Brain Zap

By Jim McVeagh 07/01/2012

I have been meaning to blog about this article in Stuff on Electroconvulsive Therapy. As with almost every media article I have every seen on the subject, this one is thoroughly biased against ECT. It is as if journalists cannot resist dredging up the checkered and lurid past of ECT and presenting current ECT practice in the same light. I note that the stories of the two people in the article, one intensely negative and one lukewarm positive, are both taken from elderly people who had their ECT decades ago. The first before I was born, in the early fifties, and the second in the early nineties. I would not have been difficult to interview someone who had had ECT in the past couple of years, but this would not be in keeping with the meme of evil psychiatrists and their dark practices.

Modern ECT is performed under general anaesthetic with a dose of muscle relaxant on board. The patient is asleep the entire procedure and the muscle relaxant ensures that the electrically-induced convulsive episode in the brain does not cause convulsion of muscles in the body. The electrical dose is now carefully measured and is far lower than the doses used in the 1950s. Some ECT is now done with electrodes implanted into specific areas of the brain, which further reduces the electrical dose and enhances the effect. These electrodes are removed after the session (in case anyone thinks this may be a re-run of Michael Crichton’s Terminal Man). There is also an increasing tendency to use magnetic, rather than electrical stimulation which may reduce the transient amnesia often caused by ECT. These latter two techniques are still somewhat experimental, but there is a wealth of evidence[1] that ECT in its current form is a valid and useful technique in the treatment of a number of disorders, notably refractory and severe depression.

It is of little surprise that the article goes on to quote Professor John Read who considers ECT to be “dangerous and ineffective”. Little surprise because Dr Read is the author of a recent review paper[2] that came to the conclusion that ECT was no better than placebo. This paper has recently been criticised in the latest issue of International Review of Psychiatry[3] for its excessive reliance on several small randomised controlled trials which compared ECT to placebo and found no difference, and his limited, qualitative method of review.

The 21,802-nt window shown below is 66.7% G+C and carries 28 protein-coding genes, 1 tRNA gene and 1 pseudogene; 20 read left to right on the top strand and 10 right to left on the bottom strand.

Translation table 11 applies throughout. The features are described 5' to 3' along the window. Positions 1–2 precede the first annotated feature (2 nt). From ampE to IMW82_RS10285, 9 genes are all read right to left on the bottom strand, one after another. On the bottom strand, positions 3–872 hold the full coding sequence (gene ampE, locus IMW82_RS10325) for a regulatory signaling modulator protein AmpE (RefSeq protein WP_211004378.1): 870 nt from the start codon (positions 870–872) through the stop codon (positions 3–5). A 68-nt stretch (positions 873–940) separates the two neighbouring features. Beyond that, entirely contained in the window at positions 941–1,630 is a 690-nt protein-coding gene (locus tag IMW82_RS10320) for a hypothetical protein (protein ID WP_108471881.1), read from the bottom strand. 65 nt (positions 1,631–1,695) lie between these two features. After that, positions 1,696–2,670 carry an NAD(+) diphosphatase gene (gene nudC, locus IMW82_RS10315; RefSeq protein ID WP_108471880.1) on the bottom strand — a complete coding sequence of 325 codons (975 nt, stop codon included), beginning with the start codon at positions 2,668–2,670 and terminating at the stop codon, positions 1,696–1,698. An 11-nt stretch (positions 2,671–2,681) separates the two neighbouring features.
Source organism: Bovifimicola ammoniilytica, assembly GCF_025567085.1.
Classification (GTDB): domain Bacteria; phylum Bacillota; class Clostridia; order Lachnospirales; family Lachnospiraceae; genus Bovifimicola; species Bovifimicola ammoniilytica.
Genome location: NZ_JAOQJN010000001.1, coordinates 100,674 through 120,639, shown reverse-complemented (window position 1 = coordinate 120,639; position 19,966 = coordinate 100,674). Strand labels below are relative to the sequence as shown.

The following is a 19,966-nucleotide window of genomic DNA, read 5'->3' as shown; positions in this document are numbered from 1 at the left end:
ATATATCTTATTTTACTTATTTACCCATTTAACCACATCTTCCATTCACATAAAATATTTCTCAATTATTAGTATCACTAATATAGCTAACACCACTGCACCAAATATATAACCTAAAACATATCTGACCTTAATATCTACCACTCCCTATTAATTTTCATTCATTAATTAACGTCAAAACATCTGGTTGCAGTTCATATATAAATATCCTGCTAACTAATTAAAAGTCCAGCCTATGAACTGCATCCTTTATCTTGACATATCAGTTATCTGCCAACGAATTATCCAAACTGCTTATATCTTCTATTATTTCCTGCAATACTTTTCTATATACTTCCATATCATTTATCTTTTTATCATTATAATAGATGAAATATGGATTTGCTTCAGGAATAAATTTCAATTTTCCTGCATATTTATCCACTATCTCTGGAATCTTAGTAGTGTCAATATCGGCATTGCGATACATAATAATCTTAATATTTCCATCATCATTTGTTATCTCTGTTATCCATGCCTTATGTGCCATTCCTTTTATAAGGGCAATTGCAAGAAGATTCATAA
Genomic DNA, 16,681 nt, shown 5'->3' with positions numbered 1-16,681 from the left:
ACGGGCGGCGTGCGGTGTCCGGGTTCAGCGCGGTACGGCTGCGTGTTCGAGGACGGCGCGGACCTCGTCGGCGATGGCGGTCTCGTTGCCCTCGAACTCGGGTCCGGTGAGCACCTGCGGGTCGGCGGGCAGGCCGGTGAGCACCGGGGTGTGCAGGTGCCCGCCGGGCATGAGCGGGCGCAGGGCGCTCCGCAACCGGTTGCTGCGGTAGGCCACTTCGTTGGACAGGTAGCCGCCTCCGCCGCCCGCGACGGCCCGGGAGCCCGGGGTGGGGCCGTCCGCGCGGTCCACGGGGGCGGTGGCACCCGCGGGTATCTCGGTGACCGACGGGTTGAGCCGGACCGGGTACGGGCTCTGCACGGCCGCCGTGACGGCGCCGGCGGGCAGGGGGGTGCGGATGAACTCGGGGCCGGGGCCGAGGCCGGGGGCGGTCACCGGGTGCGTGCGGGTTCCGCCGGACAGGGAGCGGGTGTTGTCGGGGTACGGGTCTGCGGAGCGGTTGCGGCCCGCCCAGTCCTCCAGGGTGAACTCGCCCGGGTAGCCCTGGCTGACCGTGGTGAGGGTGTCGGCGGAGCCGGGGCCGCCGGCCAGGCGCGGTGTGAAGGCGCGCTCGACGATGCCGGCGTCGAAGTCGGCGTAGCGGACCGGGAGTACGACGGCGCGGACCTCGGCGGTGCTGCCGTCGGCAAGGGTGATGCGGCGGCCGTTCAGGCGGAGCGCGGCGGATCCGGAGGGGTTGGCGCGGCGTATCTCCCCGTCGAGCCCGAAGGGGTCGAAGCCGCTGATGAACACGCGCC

The paper was also co-authored with Dr. Richard Bentnall whose books Madness Explained and Doctoring the Mind are heavily weighted against the medical model of psychiatry. I have not read the first book, but the latter I found to be  full of psychiatry’s most abject failures while being remarkably free of its successes. I particularly liked the somewhat paranoid feel to the chapter on drug companies. Apparently we have all been duped as to the effectiveness of psychotropic drugs. As a prescriber of said drugs, it is remarkable how stupid I feel not noticing that they don’t work (yes, this is sarcasm).

The irony is that a very recent Cochrane review meta-analysis, that can be found online here, has found only limited evidence that Cognitive Behavioural Therapy itself is effective in treating depression. I have found CBT to be very useful for my patients, so I treat this paper a little skeptically as well.

Psychologists and psychiatrists have been at loggerheads over the treatment of mental illness/behavioural problems for a century and I don’t see it resolving very soon. Unfortunately, the danger of strong anti-medical stances like Dr Read’s is that patients read books like the above and articles such as the one discussed and then decide to stop their medication in an unsupervised fashion, with disastrous results. Of course, Dr Read would dispute this, as he does not think psychotrophic medication works. Yet, I have had two patients die in exactly this way (stopped meds because they heard that they don’t work) in the past 18 months.

As a GP, I long ago adopted the attitude of “whatever works” in trying to help my patients with mental health issues. I regularly prescribe psychotrophic medication and regularly refer to an excellent therapist, often both at the same time. For patients who are clearly severely mentally ill (manic, psychotic, delusional or suicidal), I always refer directly to our mental health unit. Some of these patients may well get ECT (though I can’t recall any), as this is done in Waitemata. I have no preference about this one way or the other. All that really matters is that my patients get better. I sometimes think that academics lose sight of that.


1. Carney, S., Cowen, P., Geddes, J., Goodwin, G., Rogers, R., Dearness, K., et al. Efficacy and safety of electroconvulsive therapy in depressive disorders: A systematic review and meta-analysis. Lancet, 2003:361, 799–808.

2. Read, J.  Bentall, R. The effectiveness of electroconvulsive therapy: A literature review. Epidemiologia e Psichiatria Sociale, 2010: 19, 333–347.

3. Allan CL, Ebmeier KP. The Use of ECT and MST in treating depression. International Review of Psychiatry Oct 2011, Vol. 23, No. 5: 400–412